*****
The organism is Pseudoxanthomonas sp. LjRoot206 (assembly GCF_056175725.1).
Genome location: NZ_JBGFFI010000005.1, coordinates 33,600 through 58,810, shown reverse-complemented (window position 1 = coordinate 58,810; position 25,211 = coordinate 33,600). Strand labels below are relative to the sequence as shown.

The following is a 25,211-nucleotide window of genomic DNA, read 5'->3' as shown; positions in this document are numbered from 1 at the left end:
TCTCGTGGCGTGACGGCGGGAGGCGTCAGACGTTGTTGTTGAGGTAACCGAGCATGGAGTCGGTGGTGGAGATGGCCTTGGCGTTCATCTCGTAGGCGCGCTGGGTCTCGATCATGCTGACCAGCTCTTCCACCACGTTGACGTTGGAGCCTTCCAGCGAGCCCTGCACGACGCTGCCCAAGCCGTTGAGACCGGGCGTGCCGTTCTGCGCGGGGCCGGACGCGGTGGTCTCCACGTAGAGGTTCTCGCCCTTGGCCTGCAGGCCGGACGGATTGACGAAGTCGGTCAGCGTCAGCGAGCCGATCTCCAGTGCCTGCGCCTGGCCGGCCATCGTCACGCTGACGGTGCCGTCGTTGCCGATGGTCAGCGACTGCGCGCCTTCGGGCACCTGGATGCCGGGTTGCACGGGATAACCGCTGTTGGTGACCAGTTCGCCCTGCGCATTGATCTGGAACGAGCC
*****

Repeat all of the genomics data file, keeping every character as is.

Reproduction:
The organism is Pseudoxanthomonas sp. LjRoot206 (assembly GCF_056175725.1).
Genome location: NZ_JBGFFI010000005.1, coordinates 33,600 through 58,810, shown reverse-complemented (window position 1 = coordinate 58,810; position 25,211 = coordinate 33,600). Strand labels below are relative to the sequence as shown.

The following is a 25,211-nucleotide window of genomic DNA, read 5'->3' as shown; positions in this document are numbered from 1 at the left end:
TCTCGTGGCGTGACGGCGGGAGGCGTCAGACGTTGTTGTTGAGGTAACCGAGCATGGAGTCGGTGGTGGAGATGGCCTTGGCGTTCATCTCGTAGGCGCGCTGGGTCTCGATCATGCTGACCAGCTCTTCCACCACGTTGACGTTGGAGCCTTCCAGCGAGCCCTGCACGACGCTGCCCAAGCCGTTGAGACCGGGCGTGCCGTTCTGCGCGGGGCCGGACGCGGTGGTCTCCACGTAGAGGTTCTCGCCCTTGGCCTGCAGGCCGGACGGATTGACGAAGTCGGTCAGCGTCAGCGAGCCGATCTCCAGTGCCTGCGCCTGGCCGGCCATCGTCACGCTGACGGTGCCGTCGTTGCCGATGGTCAGCGACTGCGCGCCTTCGGGCACCTGGATGCCGGGTTGCACGGGATAACCGCTGTTGGTGACCAGTTCGCCCTGCGCATTGATCTGGAACGAGCC